Below is an article I wrote for the Times Educational Supplement in 1997. The Teachers' Pension Scheme has altered significantly since then, but I think many of the general points are still valid.
Can you really afford to quit?
Article Published in The TES on 21 November, 1997 By: Rolf Norfolk
First work out the cost. The job might not seem so bad after all - or there may turn out to be other solutions, says Rolf Norfolk
Are you fed up and dreaming of the days when early retirement was much easier to obtain? If so, first you have to decide whether you really have a problem with your job or if it is just a grumble. If you do have a serious worry, it may help to review the following options and consider whether you are prepared to meet the cost of changing your situation.
1. If your promoted post has become too much for you, ask for a demotion. Think twice about this, as it involves a pay cut and it is hardly a recommendation for re-promotion later. Regardless of current regulatory proposals, a step-down is already provided for in your pension scheme so long as it is in the interest of the efficient running of the school and your new post is with the same employer.
You have two options: first, you can split the pension account, so that service in the higher-paid post is preserved (and increased in line with inflation), and then there is a separate calculation for the new job, based on the lower salary and the remaining period served. At retirement, the two figures are added together. Alternatively, you can carry on paying pension contributions as though the demotion hadn't happened, and have all your service relate to your old salary. The potential drawback is that the notional salary is fixed, not inflation-linked. Such considerations need not worry those close to retirement, since a teacher's pension relates to the best year's income in the final three years; in the past some heads have therefore returned to teaching at the age of 58.
2. If the classroom demands are too much, try teaching part-time. This does not wreck your accrued pension because although your pension depends on not only the exact time you have served but your salary at retirement, if you work part-time the notional salary on which your pension is based is what you would be earning if you were a full-timer. But obviously from then, as a part-timer, you will be adding years and days of service more slowly. New regulations are, however, now going through Parliament to improve pension calculations for part-timers.
3. If your face does not fit, move to another school. Life is too short to put up with managers who don't like you. Or you could retrain for a different sector of the education service.
4. Sell your big house and move down. Or sell your investments. Or remortgage. Use your assets to pay for a very long holiday (or to subsidise part-time or lower-paid employment) before you take your pension as of right at 60. If you can, but aren't willing, you've just found out exactly how bad the problem isn't.
5. Apply for ill-health early retirement. Occupational disability doesn't imply being half-dead. But it's not a dodge, either. You have to pass (or, more accurately, fail) medical tests, and the Government has changed the rules to make this harder. For those who get it, the really tough bit is the financial impact. With the Teachers' Superannuation Scheme, ill-health pensions relate only to actual service (plus possibly a bit extra), so even with 20 years' service you would lose at least two-thirds of your income. While you still can, you should therefore consider permanent health insurance, which pays an extra, tax-free income during incapacity. Alternatively, some critical illness insurances include a lump sum pay-out if you are diagnosed as occupationally unfit.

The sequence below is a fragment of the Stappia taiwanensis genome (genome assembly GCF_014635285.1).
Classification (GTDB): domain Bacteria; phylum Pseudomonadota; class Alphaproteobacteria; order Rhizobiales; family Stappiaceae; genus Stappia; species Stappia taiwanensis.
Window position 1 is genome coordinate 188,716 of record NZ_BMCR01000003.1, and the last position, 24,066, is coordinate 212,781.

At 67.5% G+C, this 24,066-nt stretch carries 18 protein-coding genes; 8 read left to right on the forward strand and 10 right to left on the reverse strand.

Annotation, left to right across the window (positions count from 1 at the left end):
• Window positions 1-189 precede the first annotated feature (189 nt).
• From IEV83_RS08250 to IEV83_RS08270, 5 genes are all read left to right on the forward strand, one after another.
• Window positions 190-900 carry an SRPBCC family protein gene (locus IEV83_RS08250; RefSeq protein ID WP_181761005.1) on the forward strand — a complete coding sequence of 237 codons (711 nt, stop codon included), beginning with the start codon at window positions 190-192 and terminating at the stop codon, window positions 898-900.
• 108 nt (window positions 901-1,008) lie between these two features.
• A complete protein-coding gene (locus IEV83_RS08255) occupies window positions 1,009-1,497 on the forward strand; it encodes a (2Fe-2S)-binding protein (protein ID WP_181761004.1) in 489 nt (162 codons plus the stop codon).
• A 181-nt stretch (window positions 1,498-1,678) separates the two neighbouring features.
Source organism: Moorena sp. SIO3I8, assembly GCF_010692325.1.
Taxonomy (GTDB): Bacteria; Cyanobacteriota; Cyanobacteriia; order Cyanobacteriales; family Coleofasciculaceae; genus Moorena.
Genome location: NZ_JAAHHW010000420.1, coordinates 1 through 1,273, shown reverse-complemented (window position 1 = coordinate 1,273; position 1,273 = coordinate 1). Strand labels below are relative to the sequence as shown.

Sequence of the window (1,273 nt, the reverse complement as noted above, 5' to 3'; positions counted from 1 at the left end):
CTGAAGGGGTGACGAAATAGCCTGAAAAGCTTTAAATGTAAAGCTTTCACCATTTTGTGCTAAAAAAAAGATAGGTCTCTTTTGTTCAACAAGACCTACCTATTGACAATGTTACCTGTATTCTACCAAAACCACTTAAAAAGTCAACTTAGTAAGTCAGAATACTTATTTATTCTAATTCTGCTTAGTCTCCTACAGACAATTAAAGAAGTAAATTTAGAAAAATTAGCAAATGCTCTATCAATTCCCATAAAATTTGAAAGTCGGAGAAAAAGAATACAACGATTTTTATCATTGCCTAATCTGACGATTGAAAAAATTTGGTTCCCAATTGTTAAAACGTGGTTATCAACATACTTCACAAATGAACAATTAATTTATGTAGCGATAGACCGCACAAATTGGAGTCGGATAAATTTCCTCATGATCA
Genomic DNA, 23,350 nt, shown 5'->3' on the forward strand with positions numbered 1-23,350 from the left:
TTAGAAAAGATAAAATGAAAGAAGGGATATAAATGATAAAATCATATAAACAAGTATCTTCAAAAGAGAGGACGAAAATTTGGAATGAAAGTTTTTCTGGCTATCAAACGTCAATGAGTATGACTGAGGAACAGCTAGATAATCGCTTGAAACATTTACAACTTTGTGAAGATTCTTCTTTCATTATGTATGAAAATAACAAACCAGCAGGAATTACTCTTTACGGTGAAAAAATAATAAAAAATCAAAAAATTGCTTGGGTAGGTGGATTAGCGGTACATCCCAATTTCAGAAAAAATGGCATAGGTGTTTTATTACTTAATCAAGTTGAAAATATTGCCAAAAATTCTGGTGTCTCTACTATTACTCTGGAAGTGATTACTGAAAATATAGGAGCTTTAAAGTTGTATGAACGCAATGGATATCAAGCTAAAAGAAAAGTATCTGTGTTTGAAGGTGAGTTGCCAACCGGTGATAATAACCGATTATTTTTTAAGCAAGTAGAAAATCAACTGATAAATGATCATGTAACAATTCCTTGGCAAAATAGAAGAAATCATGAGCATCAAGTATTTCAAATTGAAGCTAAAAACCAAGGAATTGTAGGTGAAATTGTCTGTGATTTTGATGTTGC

In recent years one in four teacher retirements has been through illness, but although this is more than in previous decades it is still only about the same as for the general population. Often the root cause is unrelated to working conditions (one client of mine is going deaf); but if you are over-stressed, you should try to solve your problem, not have a chronic illness because of it.
6. For young teachers: create your own early retirement account. If you invest the same as your pension contribution (6 per cent) from ages 22 to 55, you will have enough to sustain you for five years on about 40 per cent of salary, until your pension at 60 (additional voluntary contributions are not likely to be appropriate for this, since they can't be deliberately exhausted in five years). Those anticipating unwaged child-rearing years should save more (say 7 per cent) when they can.
7. Resign half-way through your career. This is drastic. Very few teachers can do this and earn the same money elsewhere. Besides, your job is not threatened by Third World competition or the microchip - not many others can say that. And thinking of retirement, only a minority of the public can hope to retire as early (60 is still relatively young) and as securely-provided for as a teacher.
Are you giving up to do something better, or running away from a problem you have failed to address? If the latter, turn and defeat the monster.
As H G Wells's Mr Polly discovered, if you don't like your life, you can change it.
Rolf Norfolk is an independent financial adviser working in the Midlands. He is a former secondary teacher.
This article is not intended as personal advice. Anyone interested in the points raised should consult a financial adviser.